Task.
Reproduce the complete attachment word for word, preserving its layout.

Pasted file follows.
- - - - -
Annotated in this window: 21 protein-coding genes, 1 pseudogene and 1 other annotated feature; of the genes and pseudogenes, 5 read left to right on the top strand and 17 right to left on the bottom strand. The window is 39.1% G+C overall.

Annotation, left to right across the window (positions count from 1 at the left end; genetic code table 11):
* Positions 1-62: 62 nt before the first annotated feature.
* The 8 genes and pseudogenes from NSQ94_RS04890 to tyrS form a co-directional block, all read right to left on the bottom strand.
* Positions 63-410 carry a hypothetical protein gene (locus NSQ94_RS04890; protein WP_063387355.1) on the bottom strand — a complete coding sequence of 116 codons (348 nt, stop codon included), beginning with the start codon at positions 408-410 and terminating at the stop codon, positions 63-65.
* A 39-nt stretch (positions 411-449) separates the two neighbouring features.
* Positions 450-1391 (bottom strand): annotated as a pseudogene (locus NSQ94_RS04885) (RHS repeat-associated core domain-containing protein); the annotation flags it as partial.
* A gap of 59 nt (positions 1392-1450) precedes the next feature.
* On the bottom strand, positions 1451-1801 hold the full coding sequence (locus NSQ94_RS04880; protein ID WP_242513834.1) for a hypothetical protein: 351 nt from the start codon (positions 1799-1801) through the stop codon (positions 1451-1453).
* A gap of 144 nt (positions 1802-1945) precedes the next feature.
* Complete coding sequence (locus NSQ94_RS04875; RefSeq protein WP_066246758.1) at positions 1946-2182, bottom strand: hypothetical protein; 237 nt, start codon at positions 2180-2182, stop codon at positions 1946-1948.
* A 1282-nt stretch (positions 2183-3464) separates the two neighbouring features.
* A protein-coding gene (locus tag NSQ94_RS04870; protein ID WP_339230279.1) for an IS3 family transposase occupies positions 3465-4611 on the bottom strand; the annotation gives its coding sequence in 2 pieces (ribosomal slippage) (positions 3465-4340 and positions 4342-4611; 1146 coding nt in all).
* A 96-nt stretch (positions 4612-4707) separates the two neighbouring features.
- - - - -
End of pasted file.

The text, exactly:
Annotated in this window: 21 protein-coding genes, 1 pseudogene and 1 other annotated feature; of the genes and pseudogenes, 5 read left to right on the top strand and 17 right to left on the bottom strand. The window is 39.1% G+C overall.

Annotation, left to right across the window (positions count from 1 at the left end; genetic code table 11):
* Positions 1-62: 62 nt before the first annotated feature.
* The 8 genes and pseudogenes from NSQ94_RS04890 to tyrS form a co-directional block, all read right to left on the bottom strand.
* Positions 63-410 carry a hypothetical protein gene (locus NSQ94_RS04890; protein WP_063387355.1) on the bottom strand — a complete coding sequence of 116 codons (348 nt, stop codon included), beginning with the start codon at positions 408-410 and terminating at the stop codon, positions 63-65.
* A 39-nt stretch (positions 411-449) separates the two neighbouring features.
* Positions 450-1391 (bottom strand): annotated as a pseudogene (locus NSQ94_RS04885) (RHS repeat-associated core domain-containing protein); the annotation flags it as partial.
* A gap of 59 nt (positions 1392-1450) precedes the next feature.
* On the bottom strand, positions 1451-1801 hold the full coding sequence (locus NSQ94_RS04880; protein ID WP_242513834.1) for a hypothetical protein: 351 nt from the start codon (positions 1799-1801) through the stop codon (positions 1451-1453).
* A gap of 144 nt (positions 1802-1945) precedes the next feature.
* Complete coding sequence (locus NSQ94_RS04875; RefSeq protein WP_066246758.1) at positions 1946-2182, bottom strand: hypothetical protein; 237 nt, start codon at positions 2180-2182, stop codon at positions 1946-1948.
* A 1282-nt stretch (positions 2183-3464) separates the two neighbouring features.
* A protein-coding gene (locus tag NSQ94_RS04870; protein ID WP_339230279.1) for an IS3 family transposase occupies positions 3465-4611 on the bottom strand; the annotation gives its coding sequence in 2 pieces (ribosomal slippage) (positions 3465-4340 and positions 4342-4611; 1146 coding nt in all).
* A 96-nt stretch (positions 4612-4707) separates the two neighbouring features.